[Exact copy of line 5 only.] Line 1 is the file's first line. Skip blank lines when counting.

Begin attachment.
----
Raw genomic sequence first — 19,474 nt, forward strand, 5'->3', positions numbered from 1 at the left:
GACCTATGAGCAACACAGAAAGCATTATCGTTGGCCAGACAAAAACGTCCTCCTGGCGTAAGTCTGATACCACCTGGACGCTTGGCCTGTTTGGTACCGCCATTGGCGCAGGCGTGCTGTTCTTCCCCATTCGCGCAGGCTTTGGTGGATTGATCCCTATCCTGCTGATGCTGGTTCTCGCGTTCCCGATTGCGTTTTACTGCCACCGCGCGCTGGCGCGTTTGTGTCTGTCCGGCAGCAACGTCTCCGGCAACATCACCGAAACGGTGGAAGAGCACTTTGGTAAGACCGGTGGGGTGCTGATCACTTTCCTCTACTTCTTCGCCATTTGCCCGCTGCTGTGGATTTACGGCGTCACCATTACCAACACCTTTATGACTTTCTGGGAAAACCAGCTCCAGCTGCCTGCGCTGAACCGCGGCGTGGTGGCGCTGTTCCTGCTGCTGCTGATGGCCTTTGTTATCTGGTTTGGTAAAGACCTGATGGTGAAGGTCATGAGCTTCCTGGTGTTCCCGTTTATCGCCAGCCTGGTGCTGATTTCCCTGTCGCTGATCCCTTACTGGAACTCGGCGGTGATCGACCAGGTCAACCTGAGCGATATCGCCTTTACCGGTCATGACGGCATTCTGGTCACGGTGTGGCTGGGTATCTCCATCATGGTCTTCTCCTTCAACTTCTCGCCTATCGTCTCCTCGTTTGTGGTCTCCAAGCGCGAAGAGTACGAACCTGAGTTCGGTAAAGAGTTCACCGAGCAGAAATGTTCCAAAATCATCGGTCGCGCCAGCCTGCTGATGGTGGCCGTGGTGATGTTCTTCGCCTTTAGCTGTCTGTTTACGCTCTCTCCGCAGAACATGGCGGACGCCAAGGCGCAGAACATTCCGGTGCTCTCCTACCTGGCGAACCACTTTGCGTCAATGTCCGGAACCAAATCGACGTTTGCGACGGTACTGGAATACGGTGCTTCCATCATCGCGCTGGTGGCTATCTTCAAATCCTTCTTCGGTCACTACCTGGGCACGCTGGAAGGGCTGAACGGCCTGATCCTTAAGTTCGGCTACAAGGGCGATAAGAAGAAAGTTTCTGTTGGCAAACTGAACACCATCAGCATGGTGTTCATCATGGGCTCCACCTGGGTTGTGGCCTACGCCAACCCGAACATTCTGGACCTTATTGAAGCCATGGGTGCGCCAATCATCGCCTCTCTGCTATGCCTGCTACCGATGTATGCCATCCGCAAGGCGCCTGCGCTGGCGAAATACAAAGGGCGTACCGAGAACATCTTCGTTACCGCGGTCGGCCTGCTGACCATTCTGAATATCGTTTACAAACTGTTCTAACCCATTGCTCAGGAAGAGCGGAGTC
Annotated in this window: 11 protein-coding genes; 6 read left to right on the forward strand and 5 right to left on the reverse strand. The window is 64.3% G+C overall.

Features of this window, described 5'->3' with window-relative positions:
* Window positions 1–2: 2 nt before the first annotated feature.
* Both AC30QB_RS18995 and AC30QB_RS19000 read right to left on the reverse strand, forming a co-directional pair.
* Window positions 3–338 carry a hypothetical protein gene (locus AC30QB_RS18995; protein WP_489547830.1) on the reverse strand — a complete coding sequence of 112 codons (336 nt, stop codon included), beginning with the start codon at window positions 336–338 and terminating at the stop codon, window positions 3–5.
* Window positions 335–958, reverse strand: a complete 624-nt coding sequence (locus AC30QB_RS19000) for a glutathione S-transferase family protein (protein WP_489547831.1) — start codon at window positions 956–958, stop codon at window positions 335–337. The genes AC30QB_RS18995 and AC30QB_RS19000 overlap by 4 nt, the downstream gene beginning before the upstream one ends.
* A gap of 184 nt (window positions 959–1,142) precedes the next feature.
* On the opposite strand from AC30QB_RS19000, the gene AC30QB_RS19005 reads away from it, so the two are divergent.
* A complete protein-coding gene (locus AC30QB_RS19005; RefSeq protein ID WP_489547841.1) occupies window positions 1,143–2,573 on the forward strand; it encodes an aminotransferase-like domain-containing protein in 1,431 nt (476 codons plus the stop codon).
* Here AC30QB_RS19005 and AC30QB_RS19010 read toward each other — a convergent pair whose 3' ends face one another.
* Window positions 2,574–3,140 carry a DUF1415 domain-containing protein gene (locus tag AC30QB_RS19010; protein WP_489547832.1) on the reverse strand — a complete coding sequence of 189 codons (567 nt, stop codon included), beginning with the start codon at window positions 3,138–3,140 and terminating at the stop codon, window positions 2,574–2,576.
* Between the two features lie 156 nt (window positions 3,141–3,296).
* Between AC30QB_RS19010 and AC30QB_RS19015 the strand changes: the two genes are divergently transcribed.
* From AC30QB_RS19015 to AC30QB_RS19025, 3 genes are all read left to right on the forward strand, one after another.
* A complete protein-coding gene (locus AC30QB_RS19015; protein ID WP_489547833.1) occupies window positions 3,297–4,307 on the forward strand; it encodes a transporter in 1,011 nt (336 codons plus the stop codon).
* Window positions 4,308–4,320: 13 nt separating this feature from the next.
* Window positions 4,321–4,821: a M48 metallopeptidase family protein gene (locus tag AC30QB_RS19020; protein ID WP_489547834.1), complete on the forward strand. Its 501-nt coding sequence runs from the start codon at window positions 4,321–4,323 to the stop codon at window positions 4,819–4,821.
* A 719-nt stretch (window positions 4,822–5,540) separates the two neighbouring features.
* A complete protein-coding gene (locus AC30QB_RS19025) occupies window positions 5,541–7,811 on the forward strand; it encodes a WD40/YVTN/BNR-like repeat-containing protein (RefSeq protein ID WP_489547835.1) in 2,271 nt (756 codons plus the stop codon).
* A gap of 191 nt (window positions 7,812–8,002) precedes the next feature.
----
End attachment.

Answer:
* Window positions 1–2: 2 nt before the first annotated feature.